• who have difficulty keeping an erection may not be able to use male condoms.

Side effects & risks

  • latex allergies are rare, but possible
  • condoms can come off so remove them as soon as you have finished having sex and the penis is still erect.

Questions?

Take the condom out of the packet, taking care not to tear it with jewellery or fingernails – do not open the packet with your teeth.

  • place the condom over the tip of the erect penis, checking the roll of condom is on the outside
  • use your thumb and forefinger to squeeze the air out of the tip of the condom
  • gently roll the condom down to the base of the penis
  • if the condom won't roll down, you're probably holding it the wrong way round – if this happens, throw the condom away because it may have sperm on it, and try again with a new one
  • after sex, withdraw the penis while it's still erect – hold the condom onto the base of the penis while you do this
  • remove the condom from the penis, being careful not to spill any semen
  • throw the condom away in a bin, not down the toilet
  • make sure the man's penis does not touch his partner's genital area again
  • if you have sex again, use a new condom.

Take the female condom out of the packet, taking care not to tear the condom – do not open the packet with your teeth.

Squeeze the smaller ring at the closed end of the condom and insert it into the vagina. (Female condoms can be inserted up to eight hours before sex).

Make sure that the large ring at the open end of the female condom covers the area around the vaginal opening.

Make sure the penis enters into the female condom, not between the condom and the side of the vagina.

Remove the female condom immediately after sex by gently pulling it out – you can twist the large ring to prevent semen leaking out.

Throw the condom away in a bin, not down the toilet.

Male condoms come ready lubricated to make them easier to use, but you may also like to use additional lubricant, or ‘lube’. This is particularly advised for anal sex, to reduce the chance of the condom splitting.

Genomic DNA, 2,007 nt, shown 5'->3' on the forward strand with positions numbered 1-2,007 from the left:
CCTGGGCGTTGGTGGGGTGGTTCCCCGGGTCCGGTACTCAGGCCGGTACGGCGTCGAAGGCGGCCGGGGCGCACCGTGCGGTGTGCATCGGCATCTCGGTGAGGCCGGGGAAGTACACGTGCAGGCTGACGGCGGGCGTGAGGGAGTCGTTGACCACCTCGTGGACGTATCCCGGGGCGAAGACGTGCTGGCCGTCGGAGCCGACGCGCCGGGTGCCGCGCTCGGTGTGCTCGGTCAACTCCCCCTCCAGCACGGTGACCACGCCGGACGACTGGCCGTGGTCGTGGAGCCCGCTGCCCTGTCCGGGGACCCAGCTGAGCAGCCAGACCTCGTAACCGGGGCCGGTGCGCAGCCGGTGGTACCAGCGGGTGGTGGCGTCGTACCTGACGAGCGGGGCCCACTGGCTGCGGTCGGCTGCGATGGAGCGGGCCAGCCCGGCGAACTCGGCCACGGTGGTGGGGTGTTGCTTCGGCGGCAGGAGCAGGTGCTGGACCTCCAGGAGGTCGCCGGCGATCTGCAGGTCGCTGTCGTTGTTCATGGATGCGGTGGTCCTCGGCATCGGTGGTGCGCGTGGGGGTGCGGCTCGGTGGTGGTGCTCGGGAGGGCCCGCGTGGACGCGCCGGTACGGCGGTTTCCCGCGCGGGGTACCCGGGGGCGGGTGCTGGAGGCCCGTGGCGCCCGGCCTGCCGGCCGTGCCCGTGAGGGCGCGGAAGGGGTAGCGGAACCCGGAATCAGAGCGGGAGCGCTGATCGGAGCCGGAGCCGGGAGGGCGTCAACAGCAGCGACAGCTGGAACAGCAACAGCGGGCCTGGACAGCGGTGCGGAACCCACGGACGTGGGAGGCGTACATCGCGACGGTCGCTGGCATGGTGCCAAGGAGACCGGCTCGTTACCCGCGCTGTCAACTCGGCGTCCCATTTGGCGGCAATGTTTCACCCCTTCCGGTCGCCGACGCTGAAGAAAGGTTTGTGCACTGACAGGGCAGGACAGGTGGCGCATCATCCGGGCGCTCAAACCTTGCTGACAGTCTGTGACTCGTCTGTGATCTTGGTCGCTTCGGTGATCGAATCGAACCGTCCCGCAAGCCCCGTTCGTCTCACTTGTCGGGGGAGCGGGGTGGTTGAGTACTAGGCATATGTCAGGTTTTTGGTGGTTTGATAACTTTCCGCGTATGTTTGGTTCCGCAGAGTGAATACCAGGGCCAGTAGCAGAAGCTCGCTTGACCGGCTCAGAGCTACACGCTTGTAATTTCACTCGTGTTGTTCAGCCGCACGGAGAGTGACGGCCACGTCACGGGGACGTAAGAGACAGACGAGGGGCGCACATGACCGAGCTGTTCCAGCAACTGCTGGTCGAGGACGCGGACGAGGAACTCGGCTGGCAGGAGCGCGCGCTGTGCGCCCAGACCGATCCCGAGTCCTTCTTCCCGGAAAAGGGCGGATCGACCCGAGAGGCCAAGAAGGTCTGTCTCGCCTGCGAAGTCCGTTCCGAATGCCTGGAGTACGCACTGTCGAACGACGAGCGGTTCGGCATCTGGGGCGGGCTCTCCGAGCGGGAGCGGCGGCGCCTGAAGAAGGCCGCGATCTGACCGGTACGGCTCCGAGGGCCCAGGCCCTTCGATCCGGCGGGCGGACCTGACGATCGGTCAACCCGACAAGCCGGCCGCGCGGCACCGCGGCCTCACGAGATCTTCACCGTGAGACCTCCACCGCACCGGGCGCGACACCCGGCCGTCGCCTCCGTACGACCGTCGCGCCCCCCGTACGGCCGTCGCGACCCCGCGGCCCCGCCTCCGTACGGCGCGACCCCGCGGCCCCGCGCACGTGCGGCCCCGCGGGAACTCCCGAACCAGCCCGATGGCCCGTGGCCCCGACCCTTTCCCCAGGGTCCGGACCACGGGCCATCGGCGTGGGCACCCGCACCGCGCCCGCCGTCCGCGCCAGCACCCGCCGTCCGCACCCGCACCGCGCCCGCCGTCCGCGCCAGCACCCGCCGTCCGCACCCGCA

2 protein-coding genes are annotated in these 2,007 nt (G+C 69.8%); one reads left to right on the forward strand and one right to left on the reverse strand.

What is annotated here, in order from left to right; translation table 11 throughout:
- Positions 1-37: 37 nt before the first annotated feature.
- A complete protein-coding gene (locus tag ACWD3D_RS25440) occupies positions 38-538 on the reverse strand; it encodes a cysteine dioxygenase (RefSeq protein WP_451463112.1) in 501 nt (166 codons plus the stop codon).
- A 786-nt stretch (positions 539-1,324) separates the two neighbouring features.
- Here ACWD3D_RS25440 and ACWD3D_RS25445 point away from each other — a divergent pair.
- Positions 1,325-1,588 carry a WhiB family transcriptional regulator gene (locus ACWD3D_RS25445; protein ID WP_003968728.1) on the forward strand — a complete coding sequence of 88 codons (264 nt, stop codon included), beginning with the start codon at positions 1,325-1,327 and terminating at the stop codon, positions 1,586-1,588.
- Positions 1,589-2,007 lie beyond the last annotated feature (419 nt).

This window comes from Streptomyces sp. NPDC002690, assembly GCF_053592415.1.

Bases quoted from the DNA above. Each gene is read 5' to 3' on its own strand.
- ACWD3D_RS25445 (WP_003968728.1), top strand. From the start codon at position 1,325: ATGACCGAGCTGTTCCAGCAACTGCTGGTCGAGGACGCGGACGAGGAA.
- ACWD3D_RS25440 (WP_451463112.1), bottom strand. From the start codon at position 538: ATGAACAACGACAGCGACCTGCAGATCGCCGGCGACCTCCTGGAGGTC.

Any kind of lubricant can be used with condoms that are not made of latex. However, if you are using latex condoms, do not use oil-based lubricants, such as: body oil or lotion, petroleum jelly or creams (such as Vaseline). This is because they can damage the latex and make the condom more likely to split. Lubricants are cheap and available in most pharmacies, at sexual health clinics and online.

Any kind of lubricant can be used with female polyurethane condoms.

No. There are no restrictions on buying condoms, or on getting free and confidential advice about using condoms or other contraception.

'If the condom splits, comes off, or comes out, you can use emergency contraception to prevent pregnancy.

You should also take an STI test as you may have been exposed to an infection when the condom split.

If you are a man who has sex with men and think you are at risk of HIV because a condom has split or come off, preventative medication (PEP) is available. This will reduce your chance of becoming infected with HIV, but must be started within three days of exposure. To find your nearest PEP service, visit sxt.org.uk.

You may choose to use condoms as well as another form of contraception if:

  • you have not used your regular form of contraception correctly (e.g. missed pills) and you need a backup method until the effectiveness is re-established
  • you may feel that your regular form of contraception is not sufficiently effective and would like additional protection
  • you may use a highly effective method of contraception to prevent pregnancy (such as the implant) and use condoms in addition to prevent STIs.

For most people, there are no serious risks associated with using condoms, although some people are allergic to latex condoms. You can get condoms that are latex free.

Yes. You should use a condom for oral sex because gonorrhoea, chlamydia, oral HPV and herpes can be passed on this way.

Yes. Menstrual blood is a natural fluid and will not have any impact on the condom’s effectiveness.

If you are using condoms to prevent pregnancy you should use them during sex on every day of your cycle, including during your period, when there is still a small risk of pregnancy.

If using condoms to prevent STIs then you should use them during sex on every day of your cycle, including during your period.

Yes. If you think you are at risk of STIs, you should use a condom during sex when pregnant to protect yourself and your baby from contracting an infection.

When you feel ready to have sex again, it is safe for you to use a condom. You may need to use one even if you are returning to another method of contraception, as it can take time for other methods to start working.